We get the same report about the nearby battle as Scotland's King Duncan in Act I scene ii of William Shakespeare's Macbeth. (Remember that Elizabethan stages were too small for any grand battle, so they had to be talked about and reported rather than enacted. This reporting of grand events is a common technique used by Shakespeare.) At first, reports the messenger, the battle was evenly matched,
As two spent swimmers, that do cling together
And choke their art.
But soon the attacking Norwegian army, led by two Scottish traitors (the "merciless Macdonwald" and the Thane of Cowdor), is defeated. The messenger reports that the King's man, Macbeth, conducted himself with great valor during this battle.
For brave Macbeth--well he deserves that name--
Disdaining fortune, with his brandish'd steel,
Which smoked with bloody execution,
Like valour's minion carved out his passage
Till he faced the slave;
Which ne'er shook hands, nor bade farewell to him,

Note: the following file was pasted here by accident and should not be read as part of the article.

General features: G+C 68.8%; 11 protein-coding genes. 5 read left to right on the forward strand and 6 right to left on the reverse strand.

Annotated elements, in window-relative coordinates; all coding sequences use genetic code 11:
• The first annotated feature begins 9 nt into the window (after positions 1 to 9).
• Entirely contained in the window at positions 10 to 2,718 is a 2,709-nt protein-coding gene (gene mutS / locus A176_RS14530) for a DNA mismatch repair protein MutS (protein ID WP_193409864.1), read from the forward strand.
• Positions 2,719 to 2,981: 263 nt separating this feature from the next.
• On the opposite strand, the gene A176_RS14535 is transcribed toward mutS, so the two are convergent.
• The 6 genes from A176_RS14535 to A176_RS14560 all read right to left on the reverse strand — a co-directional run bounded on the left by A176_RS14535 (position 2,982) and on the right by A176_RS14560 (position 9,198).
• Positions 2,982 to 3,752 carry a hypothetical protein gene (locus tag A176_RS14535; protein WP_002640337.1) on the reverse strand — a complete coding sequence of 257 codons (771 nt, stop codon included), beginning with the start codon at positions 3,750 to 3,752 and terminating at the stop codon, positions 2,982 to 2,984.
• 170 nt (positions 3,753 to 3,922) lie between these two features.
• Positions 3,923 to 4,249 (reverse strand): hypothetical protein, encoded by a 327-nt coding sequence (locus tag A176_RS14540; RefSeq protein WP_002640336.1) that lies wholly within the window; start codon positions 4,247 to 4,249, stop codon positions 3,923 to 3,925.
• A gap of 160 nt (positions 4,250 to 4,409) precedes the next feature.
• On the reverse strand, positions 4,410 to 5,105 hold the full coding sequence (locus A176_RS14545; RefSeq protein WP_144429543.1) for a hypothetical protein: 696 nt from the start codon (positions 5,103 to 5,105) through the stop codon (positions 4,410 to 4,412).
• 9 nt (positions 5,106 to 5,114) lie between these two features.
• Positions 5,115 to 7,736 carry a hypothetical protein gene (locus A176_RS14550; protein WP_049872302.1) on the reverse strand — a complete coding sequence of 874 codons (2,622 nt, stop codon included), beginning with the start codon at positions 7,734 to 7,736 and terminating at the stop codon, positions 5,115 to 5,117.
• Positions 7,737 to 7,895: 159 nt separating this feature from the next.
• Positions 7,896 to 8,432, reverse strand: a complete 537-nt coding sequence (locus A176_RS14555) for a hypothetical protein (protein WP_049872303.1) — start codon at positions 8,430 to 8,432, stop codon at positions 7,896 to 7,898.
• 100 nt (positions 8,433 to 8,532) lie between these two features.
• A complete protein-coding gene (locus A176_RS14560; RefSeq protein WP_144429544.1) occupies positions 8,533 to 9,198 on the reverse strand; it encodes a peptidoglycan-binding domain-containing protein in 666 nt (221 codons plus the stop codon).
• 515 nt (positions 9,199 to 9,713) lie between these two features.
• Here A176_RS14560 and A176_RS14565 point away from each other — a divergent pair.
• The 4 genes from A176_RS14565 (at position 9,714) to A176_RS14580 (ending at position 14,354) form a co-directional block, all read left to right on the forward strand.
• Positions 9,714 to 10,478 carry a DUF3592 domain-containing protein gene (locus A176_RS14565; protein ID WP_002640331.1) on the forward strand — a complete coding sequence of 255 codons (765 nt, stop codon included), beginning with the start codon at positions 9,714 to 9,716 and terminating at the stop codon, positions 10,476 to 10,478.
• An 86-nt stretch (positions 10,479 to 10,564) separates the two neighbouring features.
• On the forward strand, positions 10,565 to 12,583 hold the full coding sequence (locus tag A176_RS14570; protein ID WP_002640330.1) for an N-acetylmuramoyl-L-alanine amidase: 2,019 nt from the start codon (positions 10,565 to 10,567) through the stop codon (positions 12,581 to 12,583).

Till he unseam'd him from the nave to the chaps,
And fix'd his head upon our battlements.
Macbeth fought his way through many soldiers until he got to Macdonwald and promptly cut him open from belly to neck; then he cut off his head and placed it on a spike upon the castle walls as a punishment for treason and an inspiration to his fellow soldiers.
Though the tide of battle seemed to have turned, the Norwegian general
With furbish'd arms and new supplies of men
Began a fresh assault.
Things do not look good for the Scots, but Macbeth and Banquo
As cannons overcharged with double cracks, so they
Doubly redoubled strokes upon the foe,
It was a fierce and bloody battle, reports the messenger; but,
For his brave and loyal actions, King Duncan will reward Macbeth with the title of "that most disloyal traitor / the thane of Cawdor" as he orders Cowdor to be hung for his traitorous acts. This will prove to be an ironic and fatal act for King Duncan.